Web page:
As a Hmong-American woman and public college student, I commend President Obama on the work he has done to improve education. My parents always emphasized its importance – they saw education as an instrument that provided an edge in a competitive workforce.
My mom and dad immigrated to America as young children in the 1970s to escape the aftermath of the Vietnam War. All they wanted was a chance to give me and my siblings a better life compared to what they had. They did a superb job considering they came here with nothing and had six of us to care for. I must also admit it was hard to see them struggle. They worked so hard to keep us sheltered, clothed and healthy.
This story is not uncommon. Historically, many waves of immigrants came to America hoping for a better life. Most new Americans just want a fair shot at building the American Dream.
When I hear Mitt Romney telling students that they should borrow money from their parents for college or Rep. Ryan recommending getting two or three more jobs to pay for tuition, I know they do not understand the situations of millions of Americans for whom these options are not remotely possible. President Obama understands that education and equal opportunity is key to a successful economy, which in return gives individuals a better chance at achieving their goals.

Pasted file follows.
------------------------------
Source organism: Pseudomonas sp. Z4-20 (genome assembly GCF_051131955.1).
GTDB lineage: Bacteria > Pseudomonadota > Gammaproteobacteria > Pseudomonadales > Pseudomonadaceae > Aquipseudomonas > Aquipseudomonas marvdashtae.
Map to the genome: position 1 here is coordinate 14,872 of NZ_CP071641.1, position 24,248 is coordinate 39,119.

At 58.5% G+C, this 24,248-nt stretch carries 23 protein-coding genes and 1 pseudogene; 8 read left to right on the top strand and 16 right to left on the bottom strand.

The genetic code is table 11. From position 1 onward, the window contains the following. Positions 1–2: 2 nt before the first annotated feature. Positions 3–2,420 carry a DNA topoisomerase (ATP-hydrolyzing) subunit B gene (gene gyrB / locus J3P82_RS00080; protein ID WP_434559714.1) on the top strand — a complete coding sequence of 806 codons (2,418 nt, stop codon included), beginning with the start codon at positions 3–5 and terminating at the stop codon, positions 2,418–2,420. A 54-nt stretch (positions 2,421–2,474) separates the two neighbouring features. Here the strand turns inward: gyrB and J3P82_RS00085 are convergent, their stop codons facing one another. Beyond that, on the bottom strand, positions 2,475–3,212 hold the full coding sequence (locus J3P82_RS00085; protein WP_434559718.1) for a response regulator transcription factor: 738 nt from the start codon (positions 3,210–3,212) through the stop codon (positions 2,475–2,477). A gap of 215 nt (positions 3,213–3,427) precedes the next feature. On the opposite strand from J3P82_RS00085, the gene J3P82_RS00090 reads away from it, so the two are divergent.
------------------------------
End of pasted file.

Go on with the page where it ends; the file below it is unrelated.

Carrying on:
President Obama built a solid foundation to educate our youth starting at their earliest stages of learning. He raised K-12 education standards in 46 states, he doubled pell grants and created a college tax credit so that millions could afford tuition and resources for college. President Obama also invested millions of dollars into job training at community colleges and saved thousands of teachers from losing their jobs.
As I prepare to graduate from the University of Wisconsin-Eau Claire in December, I hope to develop my own story of success so that other underprivileged youth can realize their dreams when hard work pays off.
I support Barack Obama’s reelection campaign because of his dedication to women’s health, student loans, jobs and the economy, and basic human rights. To sum it up – I’ve got his back, because he’s got mine.